studying Spanish, proof that you have paid the tuition, and proof
that you have enough money to live on (usually US$2500).
Permission to Sign a Contract
(Be sure you ask at Immigrations about your visa as rules and fees seem to change often.)
If you want to work in Peru,
you can get permission from Migracion to sign contracts. You need
form F004, to pay 27 soles to process the form, your passport,
your Andean Card, (embarkment card) and to pay US$50 for them
to change your migratory status. You have to pay the fees in el
Banco de la Nacion. Then you can be legal to sign contracts and
then your work can start your work visa papers.
If you’re planning on working legally, you will need your university degree and birth certificate. Get them legalized by the Peruvian embassy/consulate before you arrive.
The School System in Peru
There are public and private
schools in Peru and the majority of the private ones are religious.
As expected, private schooling is more expensive and can range
from US$200 to US$800 a month, depending on the school. Most of the English speaking ones are in Lima, but you can also find some in the provinces. Schools are broken into Primary (grades 1-6) and Secondary School (grades 1-5). There is also “Nido” which is Nursery school and usually starts around age 2. Since school is only 11 years, university is five years.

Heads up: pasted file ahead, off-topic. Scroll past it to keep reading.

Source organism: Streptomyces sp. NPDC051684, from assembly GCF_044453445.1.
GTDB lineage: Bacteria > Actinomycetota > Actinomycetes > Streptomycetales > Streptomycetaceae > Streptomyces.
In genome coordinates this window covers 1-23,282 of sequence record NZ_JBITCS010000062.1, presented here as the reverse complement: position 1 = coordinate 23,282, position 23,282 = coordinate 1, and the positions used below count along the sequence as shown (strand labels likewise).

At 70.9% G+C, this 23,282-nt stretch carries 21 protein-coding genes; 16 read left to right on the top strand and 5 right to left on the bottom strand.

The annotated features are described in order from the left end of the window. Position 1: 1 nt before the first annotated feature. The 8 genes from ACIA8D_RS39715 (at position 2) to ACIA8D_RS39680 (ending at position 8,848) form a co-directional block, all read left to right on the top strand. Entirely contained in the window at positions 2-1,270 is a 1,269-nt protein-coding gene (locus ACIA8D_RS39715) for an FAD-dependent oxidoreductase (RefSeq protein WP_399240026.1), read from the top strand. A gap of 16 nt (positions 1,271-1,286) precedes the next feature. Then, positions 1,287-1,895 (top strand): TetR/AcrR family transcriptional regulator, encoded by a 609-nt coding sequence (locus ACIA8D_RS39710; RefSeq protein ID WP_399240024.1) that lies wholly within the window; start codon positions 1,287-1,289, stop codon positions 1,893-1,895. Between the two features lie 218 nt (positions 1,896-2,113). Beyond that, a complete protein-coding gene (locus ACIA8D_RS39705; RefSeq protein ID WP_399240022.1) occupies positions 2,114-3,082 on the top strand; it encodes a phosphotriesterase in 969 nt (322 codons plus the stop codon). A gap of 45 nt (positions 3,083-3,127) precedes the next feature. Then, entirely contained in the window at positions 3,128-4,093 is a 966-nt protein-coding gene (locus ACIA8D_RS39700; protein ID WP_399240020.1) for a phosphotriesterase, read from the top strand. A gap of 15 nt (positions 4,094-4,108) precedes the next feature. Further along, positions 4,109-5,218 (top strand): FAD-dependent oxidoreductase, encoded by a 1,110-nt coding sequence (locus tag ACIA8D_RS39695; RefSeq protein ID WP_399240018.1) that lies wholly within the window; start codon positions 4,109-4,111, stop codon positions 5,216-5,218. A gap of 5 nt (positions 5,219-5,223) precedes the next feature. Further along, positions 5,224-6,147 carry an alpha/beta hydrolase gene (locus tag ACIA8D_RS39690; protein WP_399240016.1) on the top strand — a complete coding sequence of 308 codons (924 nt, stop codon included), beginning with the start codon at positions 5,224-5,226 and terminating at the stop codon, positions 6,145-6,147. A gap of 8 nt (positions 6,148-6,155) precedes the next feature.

Universities in Peru
Peru has one of the oldest universities in the Americas, San Marcos. It’s very difficult to get in, with 60,000+ applying but only a couple thousand actually admitted yearly. University is considerably harder than in many English-speaking countries. The reason for this is that most grades are based on the midterm and final exams. Some professors expect students to buy their books, memorize them and write their exact words on the exams. They may even take off points if they paraphrase, which is why many students think nothing of copying and pasting and then not giving any credit in the form of a bibliography.
Jobs in Peru
Places That Get You a Visa